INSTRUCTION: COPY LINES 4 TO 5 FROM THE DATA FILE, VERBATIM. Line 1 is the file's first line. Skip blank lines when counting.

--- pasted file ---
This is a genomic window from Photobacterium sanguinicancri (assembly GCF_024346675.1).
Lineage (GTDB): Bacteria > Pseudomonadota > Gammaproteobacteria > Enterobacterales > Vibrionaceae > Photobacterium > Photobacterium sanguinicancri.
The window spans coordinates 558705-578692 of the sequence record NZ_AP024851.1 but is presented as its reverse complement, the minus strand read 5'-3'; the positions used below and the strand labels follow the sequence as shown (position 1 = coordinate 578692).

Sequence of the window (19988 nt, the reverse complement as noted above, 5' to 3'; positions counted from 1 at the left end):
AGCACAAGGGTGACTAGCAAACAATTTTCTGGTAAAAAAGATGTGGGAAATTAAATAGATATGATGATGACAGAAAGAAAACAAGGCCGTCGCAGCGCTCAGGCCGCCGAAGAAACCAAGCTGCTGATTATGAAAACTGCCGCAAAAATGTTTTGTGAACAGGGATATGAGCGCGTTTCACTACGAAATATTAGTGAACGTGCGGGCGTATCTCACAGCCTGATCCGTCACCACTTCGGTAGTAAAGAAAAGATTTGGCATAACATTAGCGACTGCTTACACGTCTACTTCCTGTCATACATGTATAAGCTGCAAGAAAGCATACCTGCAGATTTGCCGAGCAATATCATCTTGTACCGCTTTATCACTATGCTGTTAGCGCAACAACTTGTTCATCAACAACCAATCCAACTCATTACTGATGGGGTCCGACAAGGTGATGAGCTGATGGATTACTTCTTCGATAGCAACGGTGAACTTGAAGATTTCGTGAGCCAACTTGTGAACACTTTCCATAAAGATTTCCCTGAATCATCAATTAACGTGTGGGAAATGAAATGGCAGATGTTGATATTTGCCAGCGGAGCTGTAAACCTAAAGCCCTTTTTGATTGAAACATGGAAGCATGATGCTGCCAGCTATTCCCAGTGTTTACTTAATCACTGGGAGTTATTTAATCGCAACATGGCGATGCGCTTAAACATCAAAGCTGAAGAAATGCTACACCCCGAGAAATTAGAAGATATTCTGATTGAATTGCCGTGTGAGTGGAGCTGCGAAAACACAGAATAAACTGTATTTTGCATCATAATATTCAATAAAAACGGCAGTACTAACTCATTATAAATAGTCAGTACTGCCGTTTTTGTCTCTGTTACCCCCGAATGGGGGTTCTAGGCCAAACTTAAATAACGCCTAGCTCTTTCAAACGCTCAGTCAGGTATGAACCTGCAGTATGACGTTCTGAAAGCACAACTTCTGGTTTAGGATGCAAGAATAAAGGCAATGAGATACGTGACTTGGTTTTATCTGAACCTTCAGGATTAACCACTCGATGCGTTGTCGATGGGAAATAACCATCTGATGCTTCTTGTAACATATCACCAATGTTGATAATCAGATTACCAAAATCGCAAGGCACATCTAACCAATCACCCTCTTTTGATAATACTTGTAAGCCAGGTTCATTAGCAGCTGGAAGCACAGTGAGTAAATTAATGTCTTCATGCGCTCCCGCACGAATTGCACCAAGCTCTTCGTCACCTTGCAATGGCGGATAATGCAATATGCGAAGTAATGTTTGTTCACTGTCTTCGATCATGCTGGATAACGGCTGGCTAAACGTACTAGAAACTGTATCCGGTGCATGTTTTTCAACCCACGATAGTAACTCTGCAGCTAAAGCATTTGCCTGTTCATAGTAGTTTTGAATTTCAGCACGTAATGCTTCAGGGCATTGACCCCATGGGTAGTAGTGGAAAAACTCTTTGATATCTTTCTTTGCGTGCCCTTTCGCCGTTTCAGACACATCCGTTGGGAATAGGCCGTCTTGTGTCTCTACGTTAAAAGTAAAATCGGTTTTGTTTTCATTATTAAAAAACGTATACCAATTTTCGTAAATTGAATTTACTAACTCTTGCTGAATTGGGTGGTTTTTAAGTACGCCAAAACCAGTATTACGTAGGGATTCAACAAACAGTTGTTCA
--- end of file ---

Sequence of the window (19988 nt, the reverse complement as noted above, 5' to 3'; positions counted from 1 at the left end):
AGCACAAGGGTGACTAGCAAACAATTTTCTGGTAAAAAAGATGTGGGAAATTAAATAGATATGATGATGACAGAAAGAAAACAAGGCCGTCGCAGCGCTCAGGCCGCCGAAGAAACCAAGCTGCTGATTATGAAAACTGCCGCAAAAATGTTTTGTGAACAGGGATATGAGCGCGTTTCACTACGAAATATTAGTGAACGTGCGGGCGTATCTCACAGCCTGATCCGTCACCACTTCGGTAGTAAAGAAAAGATTTGGCATAACATTAGCGACTGCTTACACGTCTACTTCCTGTCATACATGTATAAGCTGCAAGAAAGCATACCTGCAGATTTGCCGAGCAATATCATCTTGTACCGCTTTATCACTATGCTGTTAGCGCAACAACTTGTTCATCAACAACCAATCCAACTCATTACTGATGGGGTCCGACAAGGTGATGAGCTGATGGATTACTTCTTCGATAGCAACGGTGAACTTGAAGATTTCGTGAGCCAACTTGTGAACACTTTCCATAAAGATTTCCCTGAATCATCAATTAACGTGTGGGAAATGAAATGGCAGATGTTGATATTTGCCAGCGGAGCTGTAAACCTAAAGCCCTTTTTGATTGAAACATGGAAGCATGATGCTGCCAGCTATTCCCAGTGTTTACTTAATCACTGGGAGTTATTTAATCGCAACATGGCGATGCGCTTAAACATCAAAGCTGAAGAAATGCTACACCCCGAGAAATTAGAAGATATTCTGATTGAATTGCCGTGTGAGTGGAGCTGCGAAAACACAGAATAAACTGTATTTTGCATCATAATATTCAATAAAAACGGCAGTACTAACTCATTATAAATAGTCAGTACTGCCGTTTTTGTCTCTGTTACCCCCGAATGGGGGTTCTAGGCCAAACTTAAATAACGCCTAGCTCTTTCAAACGCTCAGTCAGGTATGAACCTGCAGTATGACGTTCTGAAAGCACAACTTCTGGTTTAGGATGCAAGAATAAAGGCAATGAGATACGTGACTTGGTTTTATCTGAACCTTCAGGATTAACCACTCGATGCGTTGTCGATGGGAAATAACCATCTGATGCTTCTTGTAACATATCACCAATGTTGATAATCAGATTACCAAAATCGCAAGGCACATCTAACCAATCACCCTCTTTTGATAATACTTGTAAGCCAGGTTCATTAGCAGCTGGAAGCACAGTGAGTAAATTAATGTCTTCATGCGCTCCCGCACGAATTGCACCAAGCTCTTCGTCACCTTGCAATGGCGGATAATGCAATATGCGAAGTAATGTTTGTTCACTGTCTTCGATCATGCTGGATAACGGCTGGCTAAACGTACTAGAAACTGTATCCGGTGCATGTTTTTCAACCCACGATAGTAACTCTGCAGCTAAAGCATTTGCCTGTTCATAGTAGTTTTGAATTTCAGCACGTAATGCTTCAGGGCATTGACCCCATGGGTAGTAGTGGAAAAACTCTTTGATATCTTTCTTTGCGTGCCCTTTCGCCGTTTCAGACACATCCGTTGGGAATAGGCCGTCTTGTGTCTCTACGTTAAAAGTAAAATCGGTTTTGTTTTCATTATTAAAAAACGTATACCAATTTTCGTAAATTGAATTTACTAACTCTTGCTGAATTGGGTGGTTTTTAAGTACGCCAAAACCAGTATTACGTAGGGATTCAACAAACAGTTGTTCA